There are plenty of reasons why an employee’s performance might slip. It could be that complications at home are bleeding into work. It could be that the employee is overwhelmed by a particular task — or that they’re underchallenged, and boredom is prompting them to slack off. Sometimes, expectations haven’t been laid out clearly, and the employee doesn’t even know that they’re missing targets. Whatever it is, you want to get to the root of the problem so you can assist the employee in getting back on track.

“This conversation can’t be a dump on the person receiving the feedback. It has to be a collaborative effort,” says Dauer. “You can say something like, ‘I noticed that you’re not hitting your quota. What can I do to help?’”

Step 4) Suggest some next steps.

Once you’ve assured your employee that you’re both on the same side, it’s time to come up with a concrete game plan. Be compassionate, but also make it clear that they can’t continue to fall short.

For instance, if your employee is struggling with the workload, or lacks the skills necessary to complete certain tasks, suggest that they take advantage of any resources the company offers, like training sessions or classes.

Or if they tell you they’re dealing with problems at home, suggest they take some time off or redistribute some work to the rest of the team until they can sort out their personal issues. “Say, ‘I’m really sorry to hear about that situation. What do you need from me in order to be successful in the office? Do you need to take some time off to handle this situation?’” says Hakim.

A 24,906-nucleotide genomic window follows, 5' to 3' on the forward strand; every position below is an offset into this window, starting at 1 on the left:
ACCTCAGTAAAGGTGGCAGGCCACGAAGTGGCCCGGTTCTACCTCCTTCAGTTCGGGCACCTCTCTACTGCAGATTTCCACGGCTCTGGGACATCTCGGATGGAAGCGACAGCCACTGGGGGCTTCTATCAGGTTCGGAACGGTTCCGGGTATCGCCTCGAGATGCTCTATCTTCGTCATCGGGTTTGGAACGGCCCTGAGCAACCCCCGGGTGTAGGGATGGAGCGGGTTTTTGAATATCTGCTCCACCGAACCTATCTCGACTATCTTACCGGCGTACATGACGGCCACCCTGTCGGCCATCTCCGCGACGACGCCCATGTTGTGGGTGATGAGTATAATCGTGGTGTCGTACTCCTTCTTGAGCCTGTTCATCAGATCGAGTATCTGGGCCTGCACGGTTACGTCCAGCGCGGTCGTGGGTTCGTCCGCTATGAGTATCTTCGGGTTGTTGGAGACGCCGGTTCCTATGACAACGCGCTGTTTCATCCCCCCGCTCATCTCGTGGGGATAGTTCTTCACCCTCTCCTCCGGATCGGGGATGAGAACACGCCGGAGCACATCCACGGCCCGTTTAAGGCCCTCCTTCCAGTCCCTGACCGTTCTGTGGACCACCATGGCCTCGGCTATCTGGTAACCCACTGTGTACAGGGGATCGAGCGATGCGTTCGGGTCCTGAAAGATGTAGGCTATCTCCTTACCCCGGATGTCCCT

Step 5) Set a deadline for improvement.

Ultimatums are rarely motivating, but it is important to let a floundering employee know that there will be consequences if they can’t meet expectations.

“Don’t approach it with finality,” Dauer says. “I would say, ‘At the end of this month, if things haven’t improved, or your work/life balance is untenable, let’s reevaluate things at that point.’ It’s less threatening.”

Hakim agrees. “It’s very important to say, ‘I really am very hopeful that we will have a positive end result here, but I need to let you know we will be following up, whether that’s in one week or three months, to make sure that you’re on a better path and meeting deliverables,’” she says. “‘And if not, we have to have another discussion.’”

You want to be seen as approachable, but ultimately, as she notes, “the business is there to make money, [and] the person is at work to work.” If they can’t fulfill the obligations of their role even with a road map to improvement, it might be a sign that they just aren’t the right fit.

Step 6) Ask the employee to follow up.

No matter how clear and compassionate you are, anxiety might make it hard for the employee to recall everything that was said after the fact. So once you’ve outlined the problem and come up with a plan, put a safeguard in place to make sure you understand each other.

Hakim suggests saying something like, “Thank you so much for listening. I know this message may not have been what you hoped to hear when came into this office. To make sure we’re on the same page, make sure to send me an email recap of our dialogue, and let’s be sure to touch base in two weeks.” Not only will you both be sure of what you’re agreeing to, she says, but you’ll also have a paper trail, should you ever need it.

Rebecca Fishbein is a writer in Brooklyn & the author of GOOD THINGS HAPPEN TO PEOPLE YOU HATE, out 10/15. Find her on Twitter at @bfishbfish.